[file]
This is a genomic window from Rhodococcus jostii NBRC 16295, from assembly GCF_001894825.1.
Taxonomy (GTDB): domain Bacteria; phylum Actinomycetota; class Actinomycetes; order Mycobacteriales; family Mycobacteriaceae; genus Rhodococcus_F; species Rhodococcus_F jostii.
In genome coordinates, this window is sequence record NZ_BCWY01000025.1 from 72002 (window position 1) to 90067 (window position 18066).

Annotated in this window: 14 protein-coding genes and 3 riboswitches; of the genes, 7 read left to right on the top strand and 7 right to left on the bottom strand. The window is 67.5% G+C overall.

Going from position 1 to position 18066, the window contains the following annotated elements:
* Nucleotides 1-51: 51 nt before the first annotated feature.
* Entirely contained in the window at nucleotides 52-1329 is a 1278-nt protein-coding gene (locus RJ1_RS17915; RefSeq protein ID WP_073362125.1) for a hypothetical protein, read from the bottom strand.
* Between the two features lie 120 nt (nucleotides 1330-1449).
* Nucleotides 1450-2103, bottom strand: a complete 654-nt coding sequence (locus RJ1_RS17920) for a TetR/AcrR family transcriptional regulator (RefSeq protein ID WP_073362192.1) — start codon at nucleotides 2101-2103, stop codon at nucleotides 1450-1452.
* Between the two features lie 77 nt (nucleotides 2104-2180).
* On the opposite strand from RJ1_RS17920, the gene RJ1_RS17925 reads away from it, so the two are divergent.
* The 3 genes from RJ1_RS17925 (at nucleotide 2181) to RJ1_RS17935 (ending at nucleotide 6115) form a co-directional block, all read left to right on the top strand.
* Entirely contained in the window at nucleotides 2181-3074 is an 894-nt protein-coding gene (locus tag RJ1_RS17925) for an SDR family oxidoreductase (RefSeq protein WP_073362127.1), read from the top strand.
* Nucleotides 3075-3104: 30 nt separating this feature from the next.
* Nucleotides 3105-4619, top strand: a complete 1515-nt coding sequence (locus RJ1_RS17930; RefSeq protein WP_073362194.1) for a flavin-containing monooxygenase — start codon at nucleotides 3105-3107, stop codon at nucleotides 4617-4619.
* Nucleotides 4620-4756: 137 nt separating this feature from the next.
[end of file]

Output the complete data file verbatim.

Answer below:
This is a genomic window from Rhodococcus jostii NBRC 16295, from assembly GCF_001894825.1.
Taxonomy (GTDB): domain Bacteria; phylum Actinomycetota; class Actinomycetes; order Mycobacteriales; family Mycobacteriaceae; genus Rhodococcus_F; species Rhodococcus_F jostii.
In genome coordinates, this window is sequence record NZ_BCWY01000025.1 from 72002 (window position 1) to 90067 (window position 18066).

Annotated in this window: 14 protein-coding genes and 3 riboswitches; of the genes, 7 read left to right on the top strand and 7 right to left on the bottom strand. The window is 67.5% G+C overall.

Going from position 1 to position 18066, the window contains the following annotated elements:
* Nucleotides 1-51: 51 nt before the first annotated feature.
* Entirely contained in the window at nucleotides 52-1329 is a 1278-nt protein-coding gene (locus RJ1_RS17915; RefSeq protein ID WP_073362125.1) for a hypothetical protein, read from the bottom strand.
* Between the two features lie 120 nt (nucleotides 1330-1449).
* Nucleotides 1450-2103, bottom strand: a complete 654-nt coding sequence (locus RJ1_RS17920) for a TetR/AcrR family transcriptional regulator (RefSeq protein ID WP_073362192.1) — start codon at nucleotides 2101-2103, stop codon at nucleotides 1450-1452.
* Between the two features lie 77 nt (nucleotides 2104-2180).
* On the opposite strand from RJ1_RS17920, the gene RJ1_RS17925 reads away from it, so the two are divergent.
* The 3 genes from RJ1_RS17925 (at nucleotide 2181) to RJ1_RS17935 (ending at nucleotide 6115) form a co-directional block, all read left to right on the top strand.
* Entirely contained in the window at nucleotides 2181-3074 is an 894-nt protein-coding gene (locus tag RJ1_RS17925) for an SDR family oxidoreductase (RefSeq protein WP_073362127.1), read from the top strand.
* Nucleotides 3075-3104: 30 nt separating this feature from the next.
* Nucleotides 3105-4619, top strand: a complete 1515-nt coding sequence (locus RJ1_RS17930; RefSeq protein WP_073362194.1) for a flavin-containing monooxygenase — start codon at nucleotides 3105-3107, stop codon at nucleotides 4617-4619.
* Nucleotides 4620-4756: 137 nt separating this feature from the next.